The following grounds have been recognised as generating economic, technical or organisational reasons which may provide valid grounds for a dismissal:
the physical relocation of the business (Sewell v D.M.G. Realisations Ltd. Industrial Tribunal (England) 6 February 1990);
where employees are surplus to requirements e.g. where the business would cease to be viable if the employees were retained (Purcell v. Bewleys  E.L.R. 68); and
the need to have the work done in a different manner (Porter v. Queen's Medical Centre  I.R.L.R. 486).
12.4.13The ETO Defence and the Unfair Dismissals Legislation
It is important to note that satisfying the provisions of the Directive/Regulations that there are valid economic, technical or organisational grounds for a dismissal does not exhaust the remedies available to a terminated employee. It simply means that the requirements of the Regulations have been satisfied. The employer will also need to ensure that the employee has no claim under the Unfair Dismissals legislation. This can be achieved by ensuring, firstly, that the dismissal is for one of the legitimate grounds under that legislation and is reasonable. The legitimate purpose in many cases would be one of the grounds for redundancy under the Redundancy Payments Acts, 1967-1991. If this is the case, the employer must also show that the employee was selected fairly for redundancy. This requires that the purchaser look at its entire pool of employees after the transfer, not just those employees who transferred, and that employees are selected for redundancy using fair and objective criteria e.g. last in, first out.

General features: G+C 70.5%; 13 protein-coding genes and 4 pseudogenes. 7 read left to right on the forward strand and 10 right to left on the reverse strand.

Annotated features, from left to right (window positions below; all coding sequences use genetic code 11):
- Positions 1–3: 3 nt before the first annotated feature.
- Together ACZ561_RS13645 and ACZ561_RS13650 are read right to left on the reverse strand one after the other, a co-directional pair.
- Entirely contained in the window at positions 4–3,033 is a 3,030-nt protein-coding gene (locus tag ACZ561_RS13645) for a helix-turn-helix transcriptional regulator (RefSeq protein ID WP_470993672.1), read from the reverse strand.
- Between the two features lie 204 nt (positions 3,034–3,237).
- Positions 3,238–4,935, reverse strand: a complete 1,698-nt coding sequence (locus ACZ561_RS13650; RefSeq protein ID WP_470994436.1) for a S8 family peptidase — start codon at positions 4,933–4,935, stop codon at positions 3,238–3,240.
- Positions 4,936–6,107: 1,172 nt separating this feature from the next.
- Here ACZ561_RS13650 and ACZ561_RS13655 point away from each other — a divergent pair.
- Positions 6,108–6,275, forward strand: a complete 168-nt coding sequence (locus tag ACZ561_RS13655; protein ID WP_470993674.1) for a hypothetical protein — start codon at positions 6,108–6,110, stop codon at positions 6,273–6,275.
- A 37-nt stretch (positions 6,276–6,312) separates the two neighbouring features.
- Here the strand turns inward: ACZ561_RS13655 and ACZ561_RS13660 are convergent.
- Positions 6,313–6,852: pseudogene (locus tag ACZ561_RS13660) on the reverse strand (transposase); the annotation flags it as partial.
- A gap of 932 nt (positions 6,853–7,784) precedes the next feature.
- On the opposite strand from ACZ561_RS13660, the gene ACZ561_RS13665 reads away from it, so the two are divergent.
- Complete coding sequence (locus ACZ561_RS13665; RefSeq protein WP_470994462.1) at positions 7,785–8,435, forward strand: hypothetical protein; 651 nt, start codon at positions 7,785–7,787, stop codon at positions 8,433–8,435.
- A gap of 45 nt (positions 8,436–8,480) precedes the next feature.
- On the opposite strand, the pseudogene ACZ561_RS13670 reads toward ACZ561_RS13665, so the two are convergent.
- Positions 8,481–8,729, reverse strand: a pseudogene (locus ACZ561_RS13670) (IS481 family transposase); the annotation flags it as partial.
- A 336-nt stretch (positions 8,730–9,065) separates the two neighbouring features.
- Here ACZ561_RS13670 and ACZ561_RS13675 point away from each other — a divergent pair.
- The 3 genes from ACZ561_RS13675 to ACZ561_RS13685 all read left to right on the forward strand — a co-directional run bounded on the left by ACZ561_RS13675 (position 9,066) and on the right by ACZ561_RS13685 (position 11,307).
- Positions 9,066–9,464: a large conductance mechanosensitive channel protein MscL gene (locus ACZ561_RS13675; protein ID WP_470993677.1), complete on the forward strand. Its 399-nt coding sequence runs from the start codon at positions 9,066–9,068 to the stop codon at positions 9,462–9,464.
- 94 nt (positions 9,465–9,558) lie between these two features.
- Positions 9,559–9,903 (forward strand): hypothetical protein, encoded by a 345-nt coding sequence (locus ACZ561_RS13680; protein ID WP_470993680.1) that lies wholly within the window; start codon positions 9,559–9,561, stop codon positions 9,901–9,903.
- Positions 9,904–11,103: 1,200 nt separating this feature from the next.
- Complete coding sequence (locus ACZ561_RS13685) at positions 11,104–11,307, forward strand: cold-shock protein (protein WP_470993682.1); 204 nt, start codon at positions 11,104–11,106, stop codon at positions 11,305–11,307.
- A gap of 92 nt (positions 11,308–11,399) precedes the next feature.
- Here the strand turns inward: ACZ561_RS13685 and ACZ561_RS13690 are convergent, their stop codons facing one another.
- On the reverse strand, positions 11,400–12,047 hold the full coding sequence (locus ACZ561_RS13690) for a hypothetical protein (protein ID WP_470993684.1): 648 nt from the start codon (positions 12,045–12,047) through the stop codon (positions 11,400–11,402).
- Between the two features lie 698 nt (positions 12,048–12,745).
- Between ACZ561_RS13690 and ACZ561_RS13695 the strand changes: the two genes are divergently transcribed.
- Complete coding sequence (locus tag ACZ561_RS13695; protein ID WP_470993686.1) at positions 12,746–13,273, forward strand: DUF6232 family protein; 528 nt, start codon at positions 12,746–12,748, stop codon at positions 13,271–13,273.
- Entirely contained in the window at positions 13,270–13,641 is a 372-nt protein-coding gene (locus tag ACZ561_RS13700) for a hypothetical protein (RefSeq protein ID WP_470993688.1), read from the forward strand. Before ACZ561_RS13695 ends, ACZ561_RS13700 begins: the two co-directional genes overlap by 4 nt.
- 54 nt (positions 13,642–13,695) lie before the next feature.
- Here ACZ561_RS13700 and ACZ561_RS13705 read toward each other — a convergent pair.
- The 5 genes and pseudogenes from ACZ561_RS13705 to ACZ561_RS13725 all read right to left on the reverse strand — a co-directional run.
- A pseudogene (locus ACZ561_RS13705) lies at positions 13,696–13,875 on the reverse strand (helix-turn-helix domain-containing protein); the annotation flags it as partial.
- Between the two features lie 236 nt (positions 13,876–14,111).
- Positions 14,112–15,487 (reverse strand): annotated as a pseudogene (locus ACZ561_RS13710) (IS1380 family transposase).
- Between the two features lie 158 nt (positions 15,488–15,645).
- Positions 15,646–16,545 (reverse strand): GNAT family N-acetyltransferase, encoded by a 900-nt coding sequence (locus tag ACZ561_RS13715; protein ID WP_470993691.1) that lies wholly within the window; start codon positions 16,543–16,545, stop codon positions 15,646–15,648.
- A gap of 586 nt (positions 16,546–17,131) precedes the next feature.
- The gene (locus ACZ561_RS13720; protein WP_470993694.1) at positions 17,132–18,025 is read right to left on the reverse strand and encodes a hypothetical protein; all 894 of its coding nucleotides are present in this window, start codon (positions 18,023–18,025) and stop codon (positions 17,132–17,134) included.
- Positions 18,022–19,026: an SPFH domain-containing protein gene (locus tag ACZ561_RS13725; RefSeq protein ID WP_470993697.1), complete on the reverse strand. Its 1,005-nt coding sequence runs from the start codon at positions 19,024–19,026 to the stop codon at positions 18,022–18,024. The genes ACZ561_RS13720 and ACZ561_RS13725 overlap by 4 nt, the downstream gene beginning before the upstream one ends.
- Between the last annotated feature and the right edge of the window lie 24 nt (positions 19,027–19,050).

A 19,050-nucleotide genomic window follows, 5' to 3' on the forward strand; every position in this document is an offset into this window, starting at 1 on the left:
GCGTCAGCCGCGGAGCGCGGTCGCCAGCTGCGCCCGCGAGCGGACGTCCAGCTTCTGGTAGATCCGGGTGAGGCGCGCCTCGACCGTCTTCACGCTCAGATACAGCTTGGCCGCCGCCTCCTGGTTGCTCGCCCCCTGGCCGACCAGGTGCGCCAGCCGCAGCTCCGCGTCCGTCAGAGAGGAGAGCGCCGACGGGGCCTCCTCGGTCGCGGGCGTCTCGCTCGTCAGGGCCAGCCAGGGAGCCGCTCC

12.4.14Remedies for Unfair Dismissals
An employee who is dismissed in contravention of the Regulations may be granted relief in respect of that dismissal under either the Regulations or the Unfair Dismissals legislation but not under both. In either case, an award may be made by a Rights Commissioner under the Regulations or by the Employment Appeals Tribunal under the Unfair Dismissals legislation in such amount as is just and equitable in the circumstances, subject to a maximum limit of two years' remuneration. Employees who have less than one year of service generally may not make a claim under the Unfair Dismissals legislation.
The Rights Commissioner also now has broad powers to order an employer to take a "specified course of action", which could include reinstatement of a terminated employee to his position.
12.4.15Obigation to Inform and Consult with Employees
If the Regulations apply to the sale of the business, they effectively mandate a process of consultation with employees in connection with the proposed transfer. In summary, the seller and purchaser must notify the representatives of their employees affected by the transfer of:
(i) the date of proposed date of the transfer
(ii) the reasons for the transfer;
(iii) the legal implications of the transfer for the employees and a summary of any relevant economic and social implications of the transfer for them; and